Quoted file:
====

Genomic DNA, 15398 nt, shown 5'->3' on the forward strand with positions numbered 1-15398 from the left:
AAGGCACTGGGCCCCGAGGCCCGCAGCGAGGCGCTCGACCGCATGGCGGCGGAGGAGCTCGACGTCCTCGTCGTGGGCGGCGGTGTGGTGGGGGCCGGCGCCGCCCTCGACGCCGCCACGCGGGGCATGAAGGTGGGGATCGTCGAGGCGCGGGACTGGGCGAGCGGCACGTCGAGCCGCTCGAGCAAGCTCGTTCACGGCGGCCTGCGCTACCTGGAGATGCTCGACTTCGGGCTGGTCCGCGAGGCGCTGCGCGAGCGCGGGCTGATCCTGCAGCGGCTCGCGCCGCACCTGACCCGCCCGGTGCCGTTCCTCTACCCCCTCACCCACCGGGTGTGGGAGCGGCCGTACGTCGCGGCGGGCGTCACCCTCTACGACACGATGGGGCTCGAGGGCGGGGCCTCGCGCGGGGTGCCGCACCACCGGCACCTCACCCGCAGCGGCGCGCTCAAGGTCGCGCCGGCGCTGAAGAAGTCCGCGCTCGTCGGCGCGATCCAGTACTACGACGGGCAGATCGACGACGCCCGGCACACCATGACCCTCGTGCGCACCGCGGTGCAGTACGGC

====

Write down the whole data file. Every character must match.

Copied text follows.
Genomic DNA, 15398 nt, shown 5'->3' on the forward strand with positions numbered 1-15398 from the left:
AAGGCACTGGGCCCCGAGGCCCGCAGCGAGGCGCTCGACCGCATGGCGGCGGAGGAGCTCGACGTCCTCGTCGTGGGCGGCGGTGTGGTGGGGGCCGGCGCCGCCCTCGACGCCGCCACGCGGGGCATGAAGGTGGGGATCGTCGAGGCGCGGGACTGGGCGAGCGGCACGTCGAGCCGCTCGAGCAAGCTCGTTCACGGCGGCCTGCGCTACCTGGAGATGCTCGACTTCGGGCTGGTCCGCGAGGCGCTGCGCGAGCGCGGGCTGATCCTGCAGCGGCTCGCGCCGCACCTGACCCGCCCGGTGCCGTTCCTCTACCCCCTCACCCACCGGGTGTGGGAGCGGCCGTACGTCGCGGCGGGCGTCACCCTCTACGACACGATGGGGCTCGAGGGCGGGGCCTCGCGCGGGGTGCCGCACCACCGGCACCTCACCCGCAGCGGCGCGCTCAAGGTCGCGCCGGCGCTGAAGAAGTCCGCGCTCGTCGGCGCGATCCAGTACTACGACGGGCAGATCGACGACGCCCGGCACACCATGACCCTCGTGCGCACCGCGGTGCAGTACGGC